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  6. Phase separation processes are widely utilized to assemble complex fluids into novel materials. These separation processes can be thermodynamically driven due to changes in concentration, pressure, or temperature. Phase separation can also be induced with external stimuli, such as magnetic fields, resulting in novel nonequilibrium systems. However, how external stimuli influence the transition pathways between phases has not been explored in detail. Here, we describe the phase separation dynamics of superparamagnetic colloids in time-varying magnetic fields. An initially homogeneous colloidal suspension can transition from a continuous colloidal phase with voids to discrete colloidal clusters, through a bicontinuous phase formed via spinodal decomposition. The type of transition depends on the particle concentration and magnitude of the applied magnetic field. The spatiotemporal evolution of the microstructure during the nucleation and growth period is quantified by analyzing the morphology using Minkowski functionals. The characteristic length of the colloidal systems was determined to correlate with system variables such as magnetic field strength, particle concentration, and time in a power-law scaling relationship. Understanding the interplay between particle concentration and applied magnetic field allows for better control of the phases observed in these magnetically tunable colloidal systems.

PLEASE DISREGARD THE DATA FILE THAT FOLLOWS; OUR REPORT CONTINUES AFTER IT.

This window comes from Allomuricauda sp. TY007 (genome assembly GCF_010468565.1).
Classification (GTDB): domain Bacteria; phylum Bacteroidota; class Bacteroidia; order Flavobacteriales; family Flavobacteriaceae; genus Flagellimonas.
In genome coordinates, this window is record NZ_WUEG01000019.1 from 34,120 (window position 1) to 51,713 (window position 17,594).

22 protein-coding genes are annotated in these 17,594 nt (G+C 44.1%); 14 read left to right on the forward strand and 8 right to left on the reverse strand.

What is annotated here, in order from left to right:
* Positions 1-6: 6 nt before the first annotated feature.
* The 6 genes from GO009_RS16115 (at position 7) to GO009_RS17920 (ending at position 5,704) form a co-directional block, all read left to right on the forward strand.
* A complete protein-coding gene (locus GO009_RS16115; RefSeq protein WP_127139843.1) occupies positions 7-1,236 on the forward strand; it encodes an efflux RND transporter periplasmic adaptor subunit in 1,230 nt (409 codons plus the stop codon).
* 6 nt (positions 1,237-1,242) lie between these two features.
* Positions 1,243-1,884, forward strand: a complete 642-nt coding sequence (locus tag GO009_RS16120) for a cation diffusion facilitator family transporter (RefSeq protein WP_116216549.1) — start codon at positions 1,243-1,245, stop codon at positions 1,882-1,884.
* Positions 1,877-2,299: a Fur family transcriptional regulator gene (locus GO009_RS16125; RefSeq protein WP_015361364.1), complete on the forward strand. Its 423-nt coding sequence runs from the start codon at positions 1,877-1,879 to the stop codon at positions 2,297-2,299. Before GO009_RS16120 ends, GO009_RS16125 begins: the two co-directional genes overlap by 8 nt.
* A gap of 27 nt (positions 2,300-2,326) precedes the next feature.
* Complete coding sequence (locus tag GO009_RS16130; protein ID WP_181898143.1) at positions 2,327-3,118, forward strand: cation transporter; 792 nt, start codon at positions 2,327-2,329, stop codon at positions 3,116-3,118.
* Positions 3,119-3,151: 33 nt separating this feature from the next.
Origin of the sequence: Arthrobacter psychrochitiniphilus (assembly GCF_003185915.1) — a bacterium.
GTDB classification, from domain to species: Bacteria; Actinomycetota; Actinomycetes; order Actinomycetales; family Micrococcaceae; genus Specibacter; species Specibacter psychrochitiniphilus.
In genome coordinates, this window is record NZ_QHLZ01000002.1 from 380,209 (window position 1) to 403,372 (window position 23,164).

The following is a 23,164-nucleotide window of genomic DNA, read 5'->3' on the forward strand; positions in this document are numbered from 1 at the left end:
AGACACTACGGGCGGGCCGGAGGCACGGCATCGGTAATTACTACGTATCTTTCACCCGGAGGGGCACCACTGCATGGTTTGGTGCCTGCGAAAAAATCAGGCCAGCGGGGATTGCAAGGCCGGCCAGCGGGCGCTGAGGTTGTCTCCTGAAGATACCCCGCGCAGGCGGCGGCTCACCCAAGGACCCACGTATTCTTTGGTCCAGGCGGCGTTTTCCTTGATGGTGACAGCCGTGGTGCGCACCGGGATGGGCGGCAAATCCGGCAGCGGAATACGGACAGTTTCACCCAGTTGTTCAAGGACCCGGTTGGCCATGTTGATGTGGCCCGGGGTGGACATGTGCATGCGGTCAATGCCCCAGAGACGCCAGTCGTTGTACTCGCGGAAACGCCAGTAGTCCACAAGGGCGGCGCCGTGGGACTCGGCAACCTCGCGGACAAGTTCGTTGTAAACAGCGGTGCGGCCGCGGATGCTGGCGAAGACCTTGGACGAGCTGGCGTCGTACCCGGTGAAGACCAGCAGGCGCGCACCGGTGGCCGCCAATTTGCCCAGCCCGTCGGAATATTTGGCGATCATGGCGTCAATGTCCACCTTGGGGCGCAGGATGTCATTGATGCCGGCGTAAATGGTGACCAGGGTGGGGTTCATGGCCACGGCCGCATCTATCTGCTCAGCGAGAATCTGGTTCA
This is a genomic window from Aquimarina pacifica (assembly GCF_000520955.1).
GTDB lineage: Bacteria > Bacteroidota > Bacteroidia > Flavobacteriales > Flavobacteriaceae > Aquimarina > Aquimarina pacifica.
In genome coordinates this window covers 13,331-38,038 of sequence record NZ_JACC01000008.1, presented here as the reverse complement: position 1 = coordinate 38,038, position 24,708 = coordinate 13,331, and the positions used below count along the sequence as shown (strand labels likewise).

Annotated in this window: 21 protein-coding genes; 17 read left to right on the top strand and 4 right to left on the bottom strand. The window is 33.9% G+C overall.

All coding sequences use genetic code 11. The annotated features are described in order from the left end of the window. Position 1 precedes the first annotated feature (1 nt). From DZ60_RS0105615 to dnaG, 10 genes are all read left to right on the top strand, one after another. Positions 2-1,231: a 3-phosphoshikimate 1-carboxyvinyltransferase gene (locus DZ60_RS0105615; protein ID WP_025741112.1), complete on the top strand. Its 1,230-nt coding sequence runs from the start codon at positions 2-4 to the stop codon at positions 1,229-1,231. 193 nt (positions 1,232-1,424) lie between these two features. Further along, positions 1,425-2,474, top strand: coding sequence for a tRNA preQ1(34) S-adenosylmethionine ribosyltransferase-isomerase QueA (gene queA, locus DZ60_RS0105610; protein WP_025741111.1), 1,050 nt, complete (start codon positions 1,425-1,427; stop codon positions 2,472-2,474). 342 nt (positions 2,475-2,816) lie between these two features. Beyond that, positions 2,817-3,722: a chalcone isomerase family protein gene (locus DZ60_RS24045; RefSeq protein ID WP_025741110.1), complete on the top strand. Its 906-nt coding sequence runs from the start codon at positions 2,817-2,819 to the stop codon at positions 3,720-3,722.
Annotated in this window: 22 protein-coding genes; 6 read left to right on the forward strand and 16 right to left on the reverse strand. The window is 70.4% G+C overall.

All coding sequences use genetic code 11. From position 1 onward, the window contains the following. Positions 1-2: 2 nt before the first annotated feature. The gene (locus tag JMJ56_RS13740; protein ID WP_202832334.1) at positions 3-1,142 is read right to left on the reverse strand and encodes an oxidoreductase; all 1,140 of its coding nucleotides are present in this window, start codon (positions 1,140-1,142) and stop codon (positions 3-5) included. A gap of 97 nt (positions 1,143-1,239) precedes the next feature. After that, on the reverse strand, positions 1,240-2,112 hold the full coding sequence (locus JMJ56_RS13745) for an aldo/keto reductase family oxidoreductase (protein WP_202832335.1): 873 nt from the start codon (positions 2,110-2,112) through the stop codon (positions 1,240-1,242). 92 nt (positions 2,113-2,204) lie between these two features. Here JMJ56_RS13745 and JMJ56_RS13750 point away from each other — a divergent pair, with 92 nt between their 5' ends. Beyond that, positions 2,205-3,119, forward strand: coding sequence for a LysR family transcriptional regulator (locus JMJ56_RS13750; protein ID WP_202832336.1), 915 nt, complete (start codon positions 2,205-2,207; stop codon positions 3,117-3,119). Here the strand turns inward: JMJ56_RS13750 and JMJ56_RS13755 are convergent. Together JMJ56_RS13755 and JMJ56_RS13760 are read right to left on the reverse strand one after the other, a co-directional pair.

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  7. Abstract

    Nonionic surfactants are increasingly being applied in oil recovery processes due to their stability and low adsorption onto mineral surfaces. However, these surfactants lead to the production of emulsified oil that is extremely stable and difficult to separate by conventional methods. This research characterizes the stability of crude oil mixed with a nonionic surfactant, L24–22, in a brine solution. When subjected to gravity separation, a middle oil‐rich and bottom water‐rich emulsion are generated for various water–oil ratios. Thermal treatments can effectively break oil‐rich emulsions, but the bottom water layer remains contaminated with micron‐sized crude oil droplets. A magnetic nanoparticle treatment is shown to demulsify the crude oil emulsions, dropping the total organic carbon (TOC) in the water layer from 1470 to 30 ppm.

     
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  8. Densely packed wet foam was subjected to gradual expansion and contraction in a wide (1400–1800 μm) microfluidic channel to study localized plastic deformation events within the monodisperse bubble matrix. Dislocation glide, reflection, nucleation, and dipole transformations from extensional and compressive stresses were observed across a range of fluid flow rates and bubble packing densities. Disparate, cyclic reflections occur in two independent regions of the flowing foam, and the mechanisms of dislocation reflection under tension are expanded. The use of an asymmetric channel created a dichotomy in the model crystalline system between straighter, aligned bubble rows and curved, misaligned rows due to the corresponding streamlines within the channel. The resulting gradient in crystalline alignment had numerous effects on dislocation mobility and plastic deformation. 7/7 dipoles were found to rearrange to a more stable configuration aligned with the foam flow before dissociating. Dislocations comprising 5/5 dipoles (resembling the inverse-Stone–Wales defect in carbon nanostructures) were discovered to pass through one another via intermediate ring structures, which most commonly consisted of three dislocation pairs around a triangular-shaped central bubble.